Students at community colleges often face challenges that include financial stress while balancing employment with school work, college readiness and the need for remedial classes. Many community college students also struggle with mastering emerging technologies with limited resources.
Retention rates at community colleges are often affected by a student's level of preparedness when entering higher education. For example, if a student is not academically prepared for college level work, a non-credit remedial course in math, reading or English may be required, thus increasing the length of time a student attends to complete enough credits for a degree. In addition, some community colleges do not have the necessary resources, labs, tutoring and counseling support readily available for students in need of training in time management and study skills.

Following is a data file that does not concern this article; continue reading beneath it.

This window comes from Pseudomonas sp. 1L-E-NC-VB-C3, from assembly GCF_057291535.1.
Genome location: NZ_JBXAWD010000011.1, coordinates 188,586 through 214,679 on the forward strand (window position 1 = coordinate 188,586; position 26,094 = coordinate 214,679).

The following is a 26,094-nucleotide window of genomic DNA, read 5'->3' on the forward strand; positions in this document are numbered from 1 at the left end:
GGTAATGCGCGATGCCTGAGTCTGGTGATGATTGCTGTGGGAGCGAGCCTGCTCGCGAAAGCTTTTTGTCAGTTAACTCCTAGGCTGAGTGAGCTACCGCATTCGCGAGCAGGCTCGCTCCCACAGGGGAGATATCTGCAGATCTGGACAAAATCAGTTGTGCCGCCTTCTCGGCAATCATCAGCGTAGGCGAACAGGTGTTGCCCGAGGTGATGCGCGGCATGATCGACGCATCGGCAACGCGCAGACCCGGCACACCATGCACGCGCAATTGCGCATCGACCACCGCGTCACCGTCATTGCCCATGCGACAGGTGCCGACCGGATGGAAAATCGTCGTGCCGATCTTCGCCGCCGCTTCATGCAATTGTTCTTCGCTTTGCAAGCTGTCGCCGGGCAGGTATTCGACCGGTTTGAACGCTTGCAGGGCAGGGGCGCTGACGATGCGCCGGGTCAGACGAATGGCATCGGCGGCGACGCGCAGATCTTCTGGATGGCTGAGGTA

Students attending community college who are balancing families, full-time employment and schoolwork are often at risk of dropping out of classes or struggling academically with the demands of college-level work, especially in low-income communities and geographic areas with high rates of poverty. With these financial woes, some community college students are not able to acquire tablets, computers or smartphones needed to keep up with the emerging technologies used in college-level courses. Not all community colleges have computer labs or electronic access for students to use when on campus.